At least that is the hope at Preventice, a Minneapolis software company whose association with Mayo Clinic is leading it to foray into the world of medical devices.
The company — formerly called Boost Information Systems and based near Mayo in Rochester — is building a miniature, remote body monitor called BodyGuardian. The device is worn underneath clothes next to the skin and is able to monitor heart rate, ECG, respiratory rate and physical activity, said Judy Eastman, director of product development and management at Preventice. Designed to monitor nonlethal irregular heart rhythm, the BodyGuardian collects the physiological information and transmits it using wireless and smartphone technology to a physician who can monitor a patient remotely.
Preventice licensed the algorithms and clinical practices from Mayo Clinic in November 2010, and Mayo holds equity in Preventice, said Suzanne Leafbrock, a Mayo spokeswoman.
The goal is for the prescription device to fit into a person’s life and allow him to continue with his daily activities without noticing BodyGuardian, Eastman said, in an interview in late March. She added that the device may be something that can help in diagnosing whether a person has a disease.
“If the physician feels that they can’t diagnose the problem based on what the patient is saying, they may send the person home with the device,” she said.
Eastman described BodyGuardian as “completely innocuous,” but declined to provide more detail about the product given the fact that Preventice is gearing up to file a 510(k) submission with the U.S. Food and Drug Administration.
However, at the Sensor Continuum panel, part of the New York Social Media Week in mid-February, another Preventice executive was more forthcoming about BodyGuardian’s capabilities.
“The shell is 45 mm-by-40 mm,” explained Kyle Dolbow, executive vice president of field operations, as he held up an engineering prototype. “When it goes into production it will be 8-by-8 to give you an idea of how unobtrusive it will get.”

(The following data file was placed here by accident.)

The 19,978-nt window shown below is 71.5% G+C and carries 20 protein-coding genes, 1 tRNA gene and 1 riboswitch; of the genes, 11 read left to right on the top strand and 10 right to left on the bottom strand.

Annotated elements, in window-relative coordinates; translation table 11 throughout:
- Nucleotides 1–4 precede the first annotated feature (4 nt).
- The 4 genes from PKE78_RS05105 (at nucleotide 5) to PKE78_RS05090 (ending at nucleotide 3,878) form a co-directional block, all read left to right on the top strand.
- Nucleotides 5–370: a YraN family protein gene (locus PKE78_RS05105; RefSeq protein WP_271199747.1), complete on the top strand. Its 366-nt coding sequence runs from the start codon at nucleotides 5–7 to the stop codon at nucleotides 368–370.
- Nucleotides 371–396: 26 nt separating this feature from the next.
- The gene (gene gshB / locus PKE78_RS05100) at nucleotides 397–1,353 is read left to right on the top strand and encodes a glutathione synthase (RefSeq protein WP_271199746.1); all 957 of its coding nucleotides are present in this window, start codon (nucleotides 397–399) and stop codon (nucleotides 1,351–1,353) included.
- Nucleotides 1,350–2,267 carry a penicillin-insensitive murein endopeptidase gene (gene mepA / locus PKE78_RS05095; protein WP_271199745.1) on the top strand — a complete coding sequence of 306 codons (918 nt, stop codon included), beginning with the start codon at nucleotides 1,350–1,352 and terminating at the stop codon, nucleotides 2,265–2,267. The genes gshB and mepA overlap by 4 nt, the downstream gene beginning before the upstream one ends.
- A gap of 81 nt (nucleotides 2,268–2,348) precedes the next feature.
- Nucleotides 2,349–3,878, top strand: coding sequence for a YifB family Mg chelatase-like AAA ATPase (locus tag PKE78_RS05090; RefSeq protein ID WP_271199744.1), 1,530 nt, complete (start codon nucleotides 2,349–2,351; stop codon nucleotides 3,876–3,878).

Dolbow added that the device snaps on to Band-Aids that can be worn for seven days and that BodyGuardian measures “hospital-quality ECG.” The prescription device can be preset by a physician and customized for each patient. It can be run in event mode such that data can be transmitted only when a cardiac event is occurring.
“We all know that physicians are bombarded by data so this device can be set for particular events for the patient,” he said.
Then when a cardiac event does occur, the BodyGuardian uses Bluetooth technology to transmit the data from a variety of devices, including smartphones, wireless hub inside the house or a key fob attached to a person’s belt to a server.
“The physician gets an SMS and he can go to his iPad …and get a data slice of (the patient’s) EKG before and after the event according to a preset time window,” Dolbow explained. “He can set the device into the streaming mode if he needs more information for triage.”
The device, which has been in clinical trials in Europe and the U.S., will be submitted for an FDA clearance with the hope that it can be commercialized later this year, Eastman said. If it does get approval, the BodyGuardian will compete with other nonlethal cardiac events and remote physiological monitors like the ones made by San Jose, California-based Corventis.
Meanwhile, Preventice’s move to make hardware has prompted a need for medical device expertise at the company better known for its host of mobile medical apps for prescription medication management, cardiac care, sleep apnea and diabetes management.
The company’s vice president of marketing, Michael Emerson, said by mid-2012, the 35-person company’s ranks will swell to about 50.
What are the positions available? Software engineering, marketing, medical device product development, FDA regulatory expertise and in HIPAA compliance, Emerson said.